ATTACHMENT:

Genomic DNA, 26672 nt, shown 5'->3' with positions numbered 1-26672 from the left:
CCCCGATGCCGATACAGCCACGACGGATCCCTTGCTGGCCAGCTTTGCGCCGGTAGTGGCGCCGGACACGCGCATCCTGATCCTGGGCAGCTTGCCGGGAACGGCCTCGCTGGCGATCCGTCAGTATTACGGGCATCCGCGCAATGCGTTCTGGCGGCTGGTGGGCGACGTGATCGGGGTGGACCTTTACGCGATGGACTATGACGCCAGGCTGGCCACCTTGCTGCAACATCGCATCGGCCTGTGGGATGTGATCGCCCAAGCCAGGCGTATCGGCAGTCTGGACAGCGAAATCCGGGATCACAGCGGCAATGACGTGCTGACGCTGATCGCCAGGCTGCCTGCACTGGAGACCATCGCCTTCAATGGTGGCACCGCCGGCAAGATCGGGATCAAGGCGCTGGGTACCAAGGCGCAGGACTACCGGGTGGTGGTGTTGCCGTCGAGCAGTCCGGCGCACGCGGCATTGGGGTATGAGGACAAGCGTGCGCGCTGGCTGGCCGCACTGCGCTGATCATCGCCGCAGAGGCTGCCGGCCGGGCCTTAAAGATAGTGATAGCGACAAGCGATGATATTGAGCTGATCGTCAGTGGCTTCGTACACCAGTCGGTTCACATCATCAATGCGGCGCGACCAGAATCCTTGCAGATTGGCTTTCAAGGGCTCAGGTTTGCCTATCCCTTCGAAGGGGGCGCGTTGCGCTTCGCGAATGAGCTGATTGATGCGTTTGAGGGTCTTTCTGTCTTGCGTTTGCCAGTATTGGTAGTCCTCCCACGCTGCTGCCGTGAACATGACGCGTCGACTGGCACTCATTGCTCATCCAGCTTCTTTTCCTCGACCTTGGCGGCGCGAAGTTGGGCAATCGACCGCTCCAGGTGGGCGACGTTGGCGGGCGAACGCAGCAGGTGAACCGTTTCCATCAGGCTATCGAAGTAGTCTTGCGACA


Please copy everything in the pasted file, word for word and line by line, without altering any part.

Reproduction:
Genomic DNA, 26672 nt, shown 5'->3' with positions numbered 1-26672 from the left:
CCCCGATGCCGATACAGCCACGACGGATCCCTTGCTGGCCAGCTTTGCGCCGGTAGTGGCGCCGGACACGCGCATCCTGATCCTGGGCAGCTTGCCGGGAACGGCCTCGCTGGCGATCCGTCAGTATTACGGGCATCCGCGCAATGCGTTCTGGCGGCTGGTGGGCGACGTGATCGGGGTGGACCTTTACGCGATGGACTATGACGCCAGGCTGGCCACCTTGCTGCAACATCGCATCGGCCTGTGGGATGTGATCGCCCAAGCCAGGCGTATCGGCAGTCTGGACAGCGAAATCCGGGATCACAGCGGCAATGACGTGCTGACGCTGATCGCCAGGCTGCCTGCACTGGAGACCATCGCCTTCAATGGTGGCACCGCCGGCAAGATCGGGATCAAGGCGCTGGGTACCAAGGCGCAGGACTACCGGGTGGTGGTGTTGCCGTCGAGCAGTCCGGCGCACGCGGCATTGGGGTATGAGGACAAGCGTGCGCGCTGGCTGGCCGCACTGCGCTGATCATCGCCGCAGAGGCTGCCGGCCGGGCCTTAAAGATAGTGATAGCGACAAGCGATGATATTGAGCTGATCGTCAGTGGCTTCGTACACCAGTCGGTTCACATCATCAATGCGGCGCGACCAGAATCCTTGCAGATTGGCTTTCAAGGGCTCAGGTTTGCCTATCCCTTCGAAGGGGGCGCGTTGCGCTTCGCGAATGAGCTGATTGATGCGTTTGAGGGTCTTTCTGTCTTGCGTTTGCCAGTATTGGTAGTCCTCCCACGCTGCTGCCGTGAACATGACGCGTCGACTGGCACTCATTGCTCATCCAGCTTCTTTTCCTCGACCTTGGCGGCGCGAAGTTGGGCAATCGACCGCTCCAGGTGGGCGACGTTGGCGGGCGAACGCAGCAGGTGAACCGTTTCCATCAGGCTATCGAAGTAGTCTTGCGACA